Grid readies for energy storage

Monday, March 26, 2012

New energy storage technologies have the potential to transform the electric grid.  Energy storage generally refers to a variety of approaches to storing energy in a form that can be converted back into usable electricity when needed.  Some of these technologies, such as pumped storage allow power to be produced and stored at a low cost, then released during times of higher price or demand.  Others, such as flywheels or batteries, are able to help balance and regulate supply and demand on the grid by providing a service known as frequency regulation.

Last fall, federal regulators issued an order requiring most US electric grid operators to change the way they compensate frequency regulation.  Historically, the way resources were paid for frequency regulation favored traditional generators able to ramp their production up and down to match demand in real time, even when alternative resources like energy storage could provide frequency regulation more efficiently and at a lower cost.  In Order No. 755, the Federal Energy Regulatory Commission held that the current frequency regulation compensation practices "result in rates that are unjust, unreasonable, and unduly discriminatory or preferential."

To remedy this flaw, the FERC required grid operators to change the way they pay for frequency regulation.  FERC required grid operators to propose new market rules by April 30, 2012, to take effect in late October 2012.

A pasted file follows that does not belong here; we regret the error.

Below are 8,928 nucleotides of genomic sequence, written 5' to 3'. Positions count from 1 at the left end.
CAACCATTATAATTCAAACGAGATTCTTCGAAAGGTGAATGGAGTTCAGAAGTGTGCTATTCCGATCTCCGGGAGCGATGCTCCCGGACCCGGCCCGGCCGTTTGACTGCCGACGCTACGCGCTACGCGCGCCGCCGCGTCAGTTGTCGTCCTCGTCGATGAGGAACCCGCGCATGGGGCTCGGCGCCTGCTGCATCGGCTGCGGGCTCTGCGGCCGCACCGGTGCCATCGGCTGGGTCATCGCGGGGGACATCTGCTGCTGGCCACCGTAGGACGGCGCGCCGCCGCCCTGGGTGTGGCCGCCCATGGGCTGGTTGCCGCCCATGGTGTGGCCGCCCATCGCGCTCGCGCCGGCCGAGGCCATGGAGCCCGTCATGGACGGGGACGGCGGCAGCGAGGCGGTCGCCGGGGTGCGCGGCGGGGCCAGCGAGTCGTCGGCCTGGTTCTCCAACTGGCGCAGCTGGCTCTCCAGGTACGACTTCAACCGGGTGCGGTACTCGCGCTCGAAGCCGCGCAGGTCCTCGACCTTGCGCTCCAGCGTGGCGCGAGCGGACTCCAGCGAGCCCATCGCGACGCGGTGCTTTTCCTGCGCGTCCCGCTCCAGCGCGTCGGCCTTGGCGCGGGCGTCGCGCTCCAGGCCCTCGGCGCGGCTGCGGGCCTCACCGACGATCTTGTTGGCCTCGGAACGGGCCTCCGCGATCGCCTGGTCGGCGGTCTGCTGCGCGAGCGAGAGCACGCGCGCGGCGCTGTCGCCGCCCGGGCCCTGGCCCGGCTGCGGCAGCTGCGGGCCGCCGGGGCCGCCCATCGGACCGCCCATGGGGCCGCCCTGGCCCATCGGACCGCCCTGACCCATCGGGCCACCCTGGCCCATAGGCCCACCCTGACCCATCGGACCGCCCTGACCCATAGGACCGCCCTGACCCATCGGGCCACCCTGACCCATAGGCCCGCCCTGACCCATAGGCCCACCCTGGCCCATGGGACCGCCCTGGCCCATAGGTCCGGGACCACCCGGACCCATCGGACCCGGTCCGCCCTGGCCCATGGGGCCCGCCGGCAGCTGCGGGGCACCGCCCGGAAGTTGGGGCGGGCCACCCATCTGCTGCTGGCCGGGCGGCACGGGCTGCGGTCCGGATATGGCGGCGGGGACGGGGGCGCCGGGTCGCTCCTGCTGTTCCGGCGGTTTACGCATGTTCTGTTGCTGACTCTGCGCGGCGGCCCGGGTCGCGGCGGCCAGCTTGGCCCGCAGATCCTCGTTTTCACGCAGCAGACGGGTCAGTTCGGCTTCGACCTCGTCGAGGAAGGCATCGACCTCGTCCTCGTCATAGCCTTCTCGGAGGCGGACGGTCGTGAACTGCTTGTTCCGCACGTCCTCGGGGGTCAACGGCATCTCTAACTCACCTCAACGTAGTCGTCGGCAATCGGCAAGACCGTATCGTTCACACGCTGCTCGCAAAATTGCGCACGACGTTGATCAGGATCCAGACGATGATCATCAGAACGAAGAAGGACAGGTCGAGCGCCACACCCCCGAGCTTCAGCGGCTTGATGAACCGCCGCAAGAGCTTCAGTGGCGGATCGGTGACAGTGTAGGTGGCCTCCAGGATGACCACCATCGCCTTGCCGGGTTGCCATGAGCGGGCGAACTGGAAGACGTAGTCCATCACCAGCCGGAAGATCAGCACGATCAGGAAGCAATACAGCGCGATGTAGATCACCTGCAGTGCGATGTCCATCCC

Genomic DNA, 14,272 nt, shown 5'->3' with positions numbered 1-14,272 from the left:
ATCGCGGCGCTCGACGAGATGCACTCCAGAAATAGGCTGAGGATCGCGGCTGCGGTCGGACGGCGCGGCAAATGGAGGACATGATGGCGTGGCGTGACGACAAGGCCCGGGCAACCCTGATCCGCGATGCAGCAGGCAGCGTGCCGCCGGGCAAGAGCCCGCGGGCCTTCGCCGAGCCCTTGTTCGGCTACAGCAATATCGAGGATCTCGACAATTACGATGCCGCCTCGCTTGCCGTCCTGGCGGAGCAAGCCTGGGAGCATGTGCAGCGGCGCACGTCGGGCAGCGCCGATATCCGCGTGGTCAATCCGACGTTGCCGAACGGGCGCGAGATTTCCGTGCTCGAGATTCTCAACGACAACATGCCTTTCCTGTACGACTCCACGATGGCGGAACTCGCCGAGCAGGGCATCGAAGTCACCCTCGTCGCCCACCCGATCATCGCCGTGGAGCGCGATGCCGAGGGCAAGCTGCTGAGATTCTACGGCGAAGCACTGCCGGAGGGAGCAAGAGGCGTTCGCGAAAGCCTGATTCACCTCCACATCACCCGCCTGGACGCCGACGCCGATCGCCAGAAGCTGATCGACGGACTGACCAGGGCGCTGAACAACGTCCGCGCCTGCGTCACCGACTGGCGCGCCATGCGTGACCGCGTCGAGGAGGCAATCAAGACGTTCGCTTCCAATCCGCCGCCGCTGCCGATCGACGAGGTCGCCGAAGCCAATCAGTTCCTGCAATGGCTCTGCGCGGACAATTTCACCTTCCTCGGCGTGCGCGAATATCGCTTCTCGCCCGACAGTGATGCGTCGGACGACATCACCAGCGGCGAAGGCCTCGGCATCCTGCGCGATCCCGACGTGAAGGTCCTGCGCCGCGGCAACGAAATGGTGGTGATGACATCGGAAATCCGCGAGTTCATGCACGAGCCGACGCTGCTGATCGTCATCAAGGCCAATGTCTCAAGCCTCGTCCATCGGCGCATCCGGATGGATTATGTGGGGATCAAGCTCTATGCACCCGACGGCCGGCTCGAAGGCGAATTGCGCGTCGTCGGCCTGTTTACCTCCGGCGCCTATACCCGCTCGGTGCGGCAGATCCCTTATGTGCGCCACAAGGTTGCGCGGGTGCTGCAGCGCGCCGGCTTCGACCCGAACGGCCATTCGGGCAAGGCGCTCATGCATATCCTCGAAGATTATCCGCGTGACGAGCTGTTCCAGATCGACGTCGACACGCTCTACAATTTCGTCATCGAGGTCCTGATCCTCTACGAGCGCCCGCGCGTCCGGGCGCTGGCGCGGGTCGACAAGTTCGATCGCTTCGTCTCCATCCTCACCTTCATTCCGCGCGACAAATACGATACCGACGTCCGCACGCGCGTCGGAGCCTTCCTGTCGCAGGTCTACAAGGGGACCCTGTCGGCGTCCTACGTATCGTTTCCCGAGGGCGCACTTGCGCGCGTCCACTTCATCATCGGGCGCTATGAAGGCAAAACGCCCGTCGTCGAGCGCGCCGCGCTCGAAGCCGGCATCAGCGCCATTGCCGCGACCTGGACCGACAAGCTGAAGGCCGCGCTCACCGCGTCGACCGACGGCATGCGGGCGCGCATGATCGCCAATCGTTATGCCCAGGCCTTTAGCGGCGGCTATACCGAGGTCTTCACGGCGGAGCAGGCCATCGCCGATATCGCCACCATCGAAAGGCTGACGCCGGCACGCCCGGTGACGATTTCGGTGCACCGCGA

At least one regional grid operator thought it needed more time.  In November 2011, ISO New England Inc., the regional transmission organization for the six New England states, asked the Commission for nearly four months' additional time to develop and submit the revised tariff provisions.  Other stakeholders viewed as beneficiaries of Order 755 opposed the requested delay, including an electricity storage trade association and flywheel developer Beacon Power. However, the Commission denied the grid operator's request.

Grid operators of the nation's organized electric markets have now started to file their proposals on how to compensate energy storage and other frequency regulation resources.  PJM's proposal has been submitted to FERC, and other regions will follow shortly.  Given the Commission's ruling in Order No. 755, the energy storage market may grow significantly, as players figure out how to earn revenues by providing cost-effective frequency regulation.

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